Sport still not making a splash

April 06, 2007|By RICK MAESE

As Tiger Woods embarked on winning a fifth green jacket at this year's Masters, he took a moment to reflect on another athlete, someone nearly 10,000 miles away whose athletic uniform wouldn't come close to satisfying the dress code at Augusta National.

"Anyone who is a sports fanatic, you are always going to be intrigued by other sportsmen, and what they are able to accomplish. What he's done, truly remarkable," Woods says. "Not only is he winning, but he's also setting records, world records. So it's phenomenal to watch."

It was enough to make Michael Phelps chuckle. After all, Phelps was just 11 when Woods won his first Masters in 1997. And "when I'm at home," the swimmer says, "I'm playing Tiger Woods [video game] on my PlayStation."

This is the world Phelps is in now, where we don't think twice about comparing Phelps' dominance to that of superstars like Woods and Roger Federer. While Phelps has managed to sway sports pundits and American media, I'm still not convinced that the casual sports fan appreciates what Phelps accomplished at last week's world championships in Australia - seven gold medals and five world records.

Even worse, I'm not convinced they care.

"I'm not sure there's any objective way to measure the growth of swimming beyond participation," concedes Peter Carlisle, Phelps' longtime agent.

From where I sit, we just had one of the greatest athletic displays of our time and it was completely overshadowed by bad Final Four games and sports reports that misled us to think that Pacman Jones controls the weather.

Certainly no one's going to argue that swimming should trump our traditional favorite sports, but the disinterest is notable. I can break it into four parts.

(Important disclaimer: Snarky comments are intended to reflect popular sentiment, not author sentiment.)

1. Phelps broke records in Australia, which means they might have included a different number system and frankly, we don't have time to do the conversions.

2. He basically did the same thing in seven different ways - he swam. It's not like we get excited when a sprinter runs backward or alters his stride.

3. Um, this is swimming. Call me when it's an Olympic year.

4. I tuned into ESPN, but it was instead focusing on the NFL draft (update: ONLY 22 days away!) and ESPN2 was showing some 250-pound truck driver holding a flush draw.

Let's throw out the first three because the fourth is really the key to Phelps' ability - and by extension, the sport of swimming's - to resonate with casual sports fans.

While I compare the attention and awe devoted to Phelps to what I feel it should be, those in swimming circles compare it with what it would've been just a few years ago. They measure the growth in baby steps.

"What Michael's trying to do and [Towson swimmer Katie Hoff's] trying to do is build popularity in swimming. ... Just recently there's the beginning of conversation and debate as to where a swimmer sits in comparison to some of the greatest athletes of other sports," Carlisle says. "I think that's very good for our sport. That forces people to try to understand the sport of swimming better."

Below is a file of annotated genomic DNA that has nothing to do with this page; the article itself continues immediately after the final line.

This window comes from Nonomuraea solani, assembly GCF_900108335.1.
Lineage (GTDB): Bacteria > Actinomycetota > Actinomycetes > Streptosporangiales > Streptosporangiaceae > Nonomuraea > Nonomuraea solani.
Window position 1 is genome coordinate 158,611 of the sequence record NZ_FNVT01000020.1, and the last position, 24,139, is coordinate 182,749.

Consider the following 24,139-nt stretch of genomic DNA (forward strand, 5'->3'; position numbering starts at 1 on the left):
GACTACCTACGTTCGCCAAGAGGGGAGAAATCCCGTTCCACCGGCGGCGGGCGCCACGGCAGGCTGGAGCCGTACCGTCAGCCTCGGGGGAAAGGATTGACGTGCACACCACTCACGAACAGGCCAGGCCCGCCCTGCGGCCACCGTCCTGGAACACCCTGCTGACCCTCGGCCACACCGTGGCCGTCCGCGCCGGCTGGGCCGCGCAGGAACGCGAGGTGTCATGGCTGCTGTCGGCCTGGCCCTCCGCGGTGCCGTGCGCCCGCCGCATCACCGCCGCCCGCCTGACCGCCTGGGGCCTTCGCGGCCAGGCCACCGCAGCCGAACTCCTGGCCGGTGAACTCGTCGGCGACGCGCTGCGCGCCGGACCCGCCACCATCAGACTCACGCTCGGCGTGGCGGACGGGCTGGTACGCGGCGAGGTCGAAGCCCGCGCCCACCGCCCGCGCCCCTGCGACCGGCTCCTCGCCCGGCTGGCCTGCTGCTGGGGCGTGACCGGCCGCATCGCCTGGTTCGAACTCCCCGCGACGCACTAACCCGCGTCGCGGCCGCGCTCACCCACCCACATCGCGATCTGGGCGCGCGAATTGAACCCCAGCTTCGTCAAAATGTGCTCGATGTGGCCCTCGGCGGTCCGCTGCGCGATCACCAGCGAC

In Australia last week, Phelps woke up each morning and because of the time difference, he was able to watch ESPN's afternoon and evening programming live.

"It was definitely an experience to be able to sit in Australia and get American ESPN and watch PTI and Around the Horn and sit there and watch these guys talk about swimming," Phelps says. "I was smiling from ear to ear. ... I grew up watching ESPN and still do today, so to be on those shows and talked about, it's definitely pretty cool.

"It's guys my age who are able to see swimming on ESPN. That just allows people to get involved in the sport. I think hopefully it gets people excited for the sport. I can really already see a change. A year ago, swimmers wouldn't be a topic on Around the Horn. ... That's something I'm extremely excited for."

Athletes like Phelps deserve more. Because of swimming's status in this country, he'll have to win seven golds at the Beijing Olympics to really create a stir. It's difficult for any achievement in a fringe sport to cut through the white noise of our athletic world.

Sport in America can be tough to navigate. When Mark Spitz won seven gold medals at the 1972 Games, there was no ESPN, no 24-hour sports talk, no UFC, X-Games or televised poker tournaments. As our options have increased, it's become easier to drift toward the most sensational. But swimming is a sport with no gray area - first to the wall wins - and that leaves little room for debate.

No, Phelps probably will never be as famous and celebrated as an NFL quarterback, but slowly, he's distinguishing himself from the clutter. Certainly his accomplishments shouldn't be diminished because he wasn't wearing pads or sneakers, and the appreciation we shower on him shouldn't be lessened.

Phelps leaves Australia tomorrow and heads to China, where he and Hoff will tour the country and sell their sport at every stop. Already Phelps has become the face of the 2008 Summer Games. Even bigger, regardless of how Woods does this weekend, Phelps is the most dominant athlete competing today. He's on the verge of transcending a sport like few before, which is why Woods' kind words are so meaningful.

"I really have admired what he has done in his sport," Phelps says. "He has changed how people look at golf, and that's something I want to do with the sport of swimming."

rick.maese@baltsun.com

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